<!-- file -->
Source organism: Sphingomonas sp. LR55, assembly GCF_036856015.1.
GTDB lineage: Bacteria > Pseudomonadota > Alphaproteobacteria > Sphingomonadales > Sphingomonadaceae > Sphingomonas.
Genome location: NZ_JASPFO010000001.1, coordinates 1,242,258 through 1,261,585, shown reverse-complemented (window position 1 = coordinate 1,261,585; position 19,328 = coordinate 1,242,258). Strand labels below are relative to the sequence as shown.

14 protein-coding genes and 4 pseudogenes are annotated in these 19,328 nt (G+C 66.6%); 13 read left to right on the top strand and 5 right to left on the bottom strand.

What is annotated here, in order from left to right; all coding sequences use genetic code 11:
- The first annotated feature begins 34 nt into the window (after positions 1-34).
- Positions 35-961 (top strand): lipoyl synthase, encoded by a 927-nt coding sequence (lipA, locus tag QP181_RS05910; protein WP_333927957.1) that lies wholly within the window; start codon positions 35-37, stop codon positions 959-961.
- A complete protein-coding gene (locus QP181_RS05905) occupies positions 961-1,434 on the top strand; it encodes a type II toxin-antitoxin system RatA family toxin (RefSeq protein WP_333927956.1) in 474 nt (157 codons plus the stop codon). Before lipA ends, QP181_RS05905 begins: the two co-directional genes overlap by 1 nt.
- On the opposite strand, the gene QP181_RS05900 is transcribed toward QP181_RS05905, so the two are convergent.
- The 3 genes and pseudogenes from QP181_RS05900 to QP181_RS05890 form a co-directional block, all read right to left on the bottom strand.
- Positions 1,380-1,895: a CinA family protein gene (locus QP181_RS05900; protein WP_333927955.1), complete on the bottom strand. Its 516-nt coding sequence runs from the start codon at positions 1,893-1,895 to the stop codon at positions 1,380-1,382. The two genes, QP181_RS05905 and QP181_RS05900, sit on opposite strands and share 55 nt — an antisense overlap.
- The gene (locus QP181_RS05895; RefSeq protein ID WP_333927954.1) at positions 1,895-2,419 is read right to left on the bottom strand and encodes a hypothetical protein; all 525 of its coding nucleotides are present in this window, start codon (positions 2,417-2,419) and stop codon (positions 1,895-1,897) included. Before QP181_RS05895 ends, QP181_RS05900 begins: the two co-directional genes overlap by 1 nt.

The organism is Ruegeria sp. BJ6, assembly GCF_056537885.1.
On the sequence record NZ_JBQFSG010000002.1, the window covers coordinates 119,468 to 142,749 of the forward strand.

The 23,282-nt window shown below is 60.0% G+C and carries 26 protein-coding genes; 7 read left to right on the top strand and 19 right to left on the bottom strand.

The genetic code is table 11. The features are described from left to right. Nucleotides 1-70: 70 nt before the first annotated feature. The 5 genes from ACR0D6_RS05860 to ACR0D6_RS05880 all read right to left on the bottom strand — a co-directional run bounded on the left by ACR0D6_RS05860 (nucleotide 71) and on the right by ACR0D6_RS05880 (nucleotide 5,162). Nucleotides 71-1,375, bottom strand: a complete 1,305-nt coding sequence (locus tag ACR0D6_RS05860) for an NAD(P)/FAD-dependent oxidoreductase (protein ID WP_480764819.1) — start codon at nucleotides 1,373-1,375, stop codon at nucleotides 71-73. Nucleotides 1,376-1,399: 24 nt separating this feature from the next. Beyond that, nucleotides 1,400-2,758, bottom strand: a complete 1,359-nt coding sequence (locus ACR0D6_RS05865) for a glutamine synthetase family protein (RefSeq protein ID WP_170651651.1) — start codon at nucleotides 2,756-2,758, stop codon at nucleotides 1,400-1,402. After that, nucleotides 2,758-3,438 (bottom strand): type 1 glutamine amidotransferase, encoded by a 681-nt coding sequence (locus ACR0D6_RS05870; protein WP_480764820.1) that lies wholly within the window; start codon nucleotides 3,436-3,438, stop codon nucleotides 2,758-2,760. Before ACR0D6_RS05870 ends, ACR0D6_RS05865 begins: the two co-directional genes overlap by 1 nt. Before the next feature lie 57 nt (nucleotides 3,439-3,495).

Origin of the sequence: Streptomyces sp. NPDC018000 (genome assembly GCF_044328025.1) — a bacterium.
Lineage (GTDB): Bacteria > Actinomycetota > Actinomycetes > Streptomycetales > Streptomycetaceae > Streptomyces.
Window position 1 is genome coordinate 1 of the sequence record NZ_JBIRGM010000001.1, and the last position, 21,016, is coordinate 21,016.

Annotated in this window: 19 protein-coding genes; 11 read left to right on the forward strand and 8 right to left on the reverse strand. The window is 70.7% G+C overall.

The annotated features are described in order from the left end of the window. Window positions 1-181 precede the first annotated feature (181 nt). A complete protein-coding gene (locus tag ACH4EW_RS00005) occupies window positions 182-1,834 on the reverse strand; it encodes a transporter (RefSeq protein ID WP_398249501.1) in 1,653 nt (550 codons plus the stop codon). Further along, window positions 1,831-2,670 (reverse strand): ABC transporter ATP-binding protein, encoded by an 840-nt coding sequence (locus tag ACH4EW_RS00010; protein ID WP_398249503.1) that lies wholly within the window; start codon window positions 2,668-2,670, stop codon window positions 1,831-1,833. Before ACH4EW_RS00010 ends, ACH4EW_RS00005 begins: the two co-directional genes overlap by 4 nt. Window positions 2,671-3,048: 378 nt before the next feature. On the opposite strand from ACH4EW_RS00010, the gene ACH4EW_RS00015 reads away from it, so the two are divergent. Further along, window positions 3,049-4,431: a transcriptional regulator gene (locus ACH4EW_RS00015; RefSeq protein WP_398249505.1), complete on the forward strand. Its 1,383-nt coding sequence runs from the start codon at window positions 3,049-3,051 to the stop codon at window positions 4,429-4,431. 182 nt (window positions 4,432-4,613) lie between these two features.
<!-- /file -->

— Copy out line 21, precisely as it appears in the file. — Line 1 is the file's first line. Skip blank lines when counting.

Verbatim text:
The annotated features are described in order from the left end of the window. Window positions 1-181 precede the first annotated feature (181 nt). A complete protein-coding gene (locus tag ACH4EW_RS00005) occupies window positions 182-1,834 on the reverse strand; it encodes a transporter (RefSeq protein ID WP_398249501.1) in 1,653 nt (550 codons plus the stop codon). Further along, window positions 1,831-2,670 (reverse strand): ABC transporter ATP-binding protein, encoded by an 840-nt coding sequence (locus tag ACH4EW_RS00010; protein ID WP_398249503.1) that lies wholly within the window; start codon window positions 2,668-2,670, stop codon window positions 1,831-1,833. Before ACH4EW_RS00010 ends, ACH4EW_RS00005 begins: the two co-directional genes overlap by 4 nt. Window positions 2,671-3,048: 378 nt before the next feature. On the opposite strand from ACH4EW_RS00010, the gene ACH4EW_RS00015 reads away from it, so the two are divergent. Further along, window positions 3,049-4,431: a transcriptional regulator gene (locus ACH4EW_RS00015; RefSeq protein WP_398249505.1), complete on the forward strand. Its 1,383-nt coding sequence runs from the start codon at window positions 3,049-3,051 to the stop codon at window positions 4,429-4,431. 182 nt (window positions 4,432-4,613) lie between these two features.